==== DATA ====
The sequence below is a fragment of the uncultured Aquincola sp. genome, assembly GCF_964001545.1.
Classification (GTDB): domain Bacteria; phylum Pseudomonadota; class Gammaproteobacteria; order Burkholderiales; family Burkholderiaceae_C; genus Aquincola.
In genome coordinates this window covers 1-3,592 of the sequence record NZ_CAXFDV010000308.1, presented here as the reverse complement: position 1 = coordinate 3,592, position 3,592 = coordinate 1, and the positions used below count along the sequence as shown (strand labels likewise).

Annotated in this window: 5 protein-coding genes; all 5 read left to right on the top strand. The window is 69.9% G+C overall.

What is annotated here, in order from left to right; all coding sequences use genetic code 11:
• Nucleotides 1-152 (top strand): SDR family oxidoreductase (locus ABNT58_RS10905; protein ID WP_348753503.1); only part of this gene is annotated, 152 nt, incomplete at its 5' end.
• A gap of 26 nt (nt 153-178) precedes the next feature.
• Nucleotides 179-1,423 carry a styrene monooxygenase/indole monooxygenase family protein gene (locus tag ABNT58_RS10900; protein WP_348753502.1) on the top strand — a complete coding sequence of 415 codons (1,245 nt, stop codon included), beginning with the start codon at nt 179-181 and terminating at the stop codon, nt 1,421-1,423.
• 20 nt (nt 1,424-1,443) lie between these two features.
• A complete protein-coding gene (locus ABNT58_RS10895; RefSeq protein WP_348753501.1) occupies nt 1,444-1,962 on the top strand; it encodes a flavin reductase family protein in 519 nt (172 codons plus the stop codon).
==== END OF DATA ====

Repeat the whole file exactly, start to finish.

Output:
The sequence below is a fragment of the uncultured Aquincola sp. genome, assembly GCF_964001545.1.
Classification (GTDB): domain Bacteria; phylum Pseudomonadota; class Gammaproteobacteria; order Burkholderiales; family Burkholderiaceae_C; genus Aquincola.
In genome coordinates this window covers 1-3,592 of the sequence record NZ_CAXFDV010000308.1, presented here as the reverse complement: position 1 = coordinate 3,592, position 3,592 = coordinate 1, and the positions used below count along the sequence as shown (strand labels likewise).

Annotated in this window: 5 protein-coding genes; all 5 read left to right on the top strand. The window is 69.9% G+C overall.

What is annotated here, in order from left to right; all coding sequences use genetic code 11:
• Nucleotides 1-152 (top strand): SDR family oxidoreductase (locus ABNT58_RS10905; protein ID WP_348753503.1); only part of this gene is annotated, 152 nt, incomplete at its 5' end.
• A gap of 26 nt (nt 153-178) precedes the next feature.
• Nucleotides 179-1,423 carry a styrene monooxygenase/indole monooxygenase family protein gene (locus tag ABNT58_RS10900; protein WP_348753502.1) on the top strand — a complete coding sequence of 415 codons (1,245 nt, stop codon included), beginning with the start codon at nt 179-181 and terminating at the stop codon, nt 1,421-1,423.
• 20 nt (nt 1,424-1,443) lie between these two features.
• A complete protein-coding gene (locus ABNT58_RS10895; RefSeq protein WP_348753501.1) occupies nt 1,444-1,962 on the top strand; it encodes a flavin reductase family protein in 519 nt (172 codons plus the stop codon).